Species Interactions Reverse Grassland Responses to Changing Climate

See allHide authors and affiliations

Science  02 Feb 2007:
Vol. 315, Issue 5812, pp. 640-642
DOI: 10.1126/science.1136401

You are currently viewing the abstract.

View Full Text


Predictions of ecological response to climate change are based largely on direct climatic effects on species. We show that, in a California grassland, species interactions strongly influence responses to changing climate, overturning direct climatic effects within 5 years. We manipulated the seasonality and intensity of rainfall over large, replicate plots in accordance with projections of leading climate models and examined responses across several trophic levels. Changes in seasonal water availability had pronounced effects on individual species, but as precipitation regimes were sustained across years, feedbacks and species interactions overrode autecological responses to water and reversed community trajectories. Conditions that sharply increased production and diversity through 2 years caused simplification of the food web and deep reductions in consumer abundance after 5 years. Changes in these natural grassland communities suggest a prominent role for species interactions in ecosystem response to climate change.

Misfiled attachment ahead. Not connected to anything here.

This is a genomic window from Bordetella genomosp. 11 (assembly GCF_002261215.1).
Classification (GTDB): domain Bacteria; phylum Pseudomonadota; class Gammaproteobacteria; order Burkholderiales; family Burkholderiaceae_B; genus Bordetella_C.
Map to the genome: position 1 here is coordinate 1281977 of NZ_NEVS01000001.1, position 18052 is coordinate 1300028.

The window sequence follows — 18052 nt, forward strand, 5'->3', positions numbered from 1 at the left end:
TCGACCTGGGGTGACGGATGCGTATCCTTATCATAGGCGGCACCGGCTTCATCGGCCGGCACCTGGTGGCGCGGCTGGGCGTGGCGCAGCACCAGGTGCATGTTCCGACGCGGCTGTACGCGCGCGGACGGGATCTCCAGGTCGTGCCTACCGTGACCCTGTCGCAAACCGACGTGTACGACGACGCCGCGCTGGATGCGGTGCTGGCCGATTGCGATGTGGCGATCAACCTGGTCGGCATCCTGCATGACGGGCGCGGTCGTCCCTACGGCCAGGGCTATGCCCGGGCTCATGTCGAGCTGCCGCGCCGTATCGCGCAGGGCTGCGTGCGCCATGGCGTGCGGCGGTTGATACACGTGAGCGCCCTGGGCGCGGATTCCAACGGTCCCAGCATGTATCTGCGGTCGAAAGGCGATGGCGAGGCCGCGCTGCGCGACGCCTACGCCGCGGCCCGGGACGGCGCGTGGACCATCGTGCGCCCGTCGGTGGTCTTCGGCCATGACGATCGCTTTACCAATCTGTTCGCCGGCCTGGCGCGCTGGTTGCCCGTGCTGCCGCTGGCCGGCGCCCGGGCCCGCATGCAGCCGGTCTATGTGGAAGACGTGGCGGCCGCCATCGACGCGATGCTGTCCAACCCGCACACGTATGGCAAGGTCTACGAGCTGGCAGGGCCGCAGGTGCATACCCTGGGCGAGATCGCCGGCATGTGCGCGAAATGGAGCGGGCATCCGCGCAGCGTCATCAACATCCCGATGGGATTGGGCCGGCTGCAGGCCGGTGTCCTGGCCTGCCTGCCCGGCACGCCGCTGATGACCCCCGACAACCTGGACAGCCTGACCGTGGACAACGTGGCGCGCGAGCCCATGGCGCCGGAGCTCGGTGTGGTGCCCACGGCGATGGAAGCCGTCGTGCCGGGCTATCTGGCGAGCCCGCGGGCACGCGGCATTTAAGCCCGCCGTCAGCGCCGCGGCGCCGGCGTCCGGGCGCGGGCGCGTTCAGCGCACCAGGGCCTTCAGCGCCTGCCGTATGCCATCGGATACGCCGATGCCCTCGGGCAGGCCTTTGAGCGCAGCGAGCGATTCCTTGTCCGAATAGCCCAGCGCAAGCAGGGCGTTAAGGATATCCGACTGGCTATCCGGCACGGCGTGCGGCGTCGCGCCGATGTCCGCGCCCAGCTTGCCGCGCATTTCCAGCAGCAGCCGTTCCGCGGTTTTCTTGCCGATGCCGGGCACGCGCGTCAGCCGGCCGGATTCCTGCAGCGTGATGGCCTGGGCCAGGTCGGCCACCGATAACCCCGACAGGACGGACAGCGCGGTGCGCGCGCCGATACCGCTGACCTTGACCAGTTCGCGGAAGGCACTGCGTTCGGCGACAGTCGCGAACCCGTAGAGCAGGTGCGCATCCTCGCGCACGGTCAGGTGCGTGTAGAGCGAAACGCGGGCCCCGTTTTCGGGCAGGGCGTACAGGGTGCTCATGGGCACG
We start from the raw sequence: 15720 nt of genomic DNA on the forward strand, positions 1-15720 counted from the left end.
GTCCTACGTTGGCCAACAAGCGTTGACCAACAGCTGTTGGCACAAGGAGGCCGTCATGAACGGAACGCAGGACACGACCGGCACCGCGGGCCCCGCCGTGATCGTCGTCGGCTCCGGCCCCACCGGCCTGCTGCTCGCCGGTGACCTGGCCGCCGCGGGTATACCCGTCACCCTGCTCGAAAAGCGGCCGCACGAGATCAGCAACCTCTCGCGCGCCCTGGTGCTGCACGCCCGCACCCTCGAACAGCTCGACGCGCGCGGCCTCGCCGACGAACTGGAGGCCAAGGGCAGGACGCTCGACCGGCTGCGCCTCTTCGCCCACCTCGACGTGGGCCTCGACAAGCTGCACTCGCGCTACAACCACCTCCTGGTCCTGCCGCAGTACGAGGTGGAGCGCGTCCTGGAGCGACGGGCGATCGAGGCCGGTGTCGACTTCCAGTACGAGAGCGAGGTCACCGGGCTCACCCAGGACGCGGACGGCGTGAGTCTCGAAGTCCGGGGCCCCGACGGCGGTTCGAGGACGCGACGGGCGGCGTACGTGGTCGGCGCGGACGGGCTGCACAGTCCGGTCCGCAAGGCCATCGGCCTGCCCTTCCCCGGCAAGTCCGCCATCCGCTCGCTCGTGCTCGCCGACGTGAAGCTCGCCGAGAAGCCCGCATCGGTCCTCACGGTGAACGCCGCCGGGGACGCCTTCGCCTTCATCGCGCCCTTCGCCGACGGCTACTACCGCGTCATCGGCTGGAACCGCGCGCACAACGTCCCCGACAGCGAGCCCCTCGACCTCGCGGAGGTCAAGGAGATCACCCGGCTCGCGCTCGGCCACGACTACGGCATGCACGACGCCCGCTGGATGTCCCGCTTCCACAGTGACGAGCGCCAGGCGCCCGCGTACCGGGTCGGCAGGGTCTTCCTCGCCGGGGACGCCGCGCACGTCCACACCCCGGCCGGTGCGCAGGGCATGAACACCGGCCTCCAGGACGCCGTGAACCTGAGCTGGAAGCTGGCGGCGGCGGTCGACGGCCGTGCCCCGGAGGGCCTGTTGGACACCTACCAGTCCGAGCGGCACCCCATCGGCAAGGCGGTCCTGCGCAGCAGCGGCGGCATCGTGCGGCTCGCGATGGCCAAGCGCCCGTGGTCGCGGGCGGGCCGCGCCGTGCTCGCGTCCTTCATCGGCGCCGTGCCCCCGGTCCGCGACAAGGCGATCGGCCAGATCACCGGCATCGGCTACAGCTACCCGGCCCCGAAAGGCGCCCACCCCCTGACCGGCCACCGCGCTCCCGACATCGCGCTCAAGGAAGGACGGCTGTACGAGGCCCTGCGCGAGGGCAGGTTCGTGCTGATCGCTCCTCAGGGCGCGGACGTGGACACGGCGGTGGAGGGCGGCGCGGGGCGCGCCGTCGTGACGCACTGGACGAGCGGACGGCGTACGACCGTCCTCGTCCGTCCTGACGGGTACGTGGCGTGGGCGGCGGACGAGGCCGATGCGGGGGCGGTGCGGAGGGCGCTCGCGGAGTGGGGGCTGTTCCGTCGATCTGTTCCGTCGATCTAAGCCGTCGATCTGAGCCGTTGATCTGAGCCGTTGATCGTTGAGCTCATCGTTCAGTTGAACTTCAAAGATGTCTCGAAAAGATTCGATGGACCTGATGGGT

View Full Text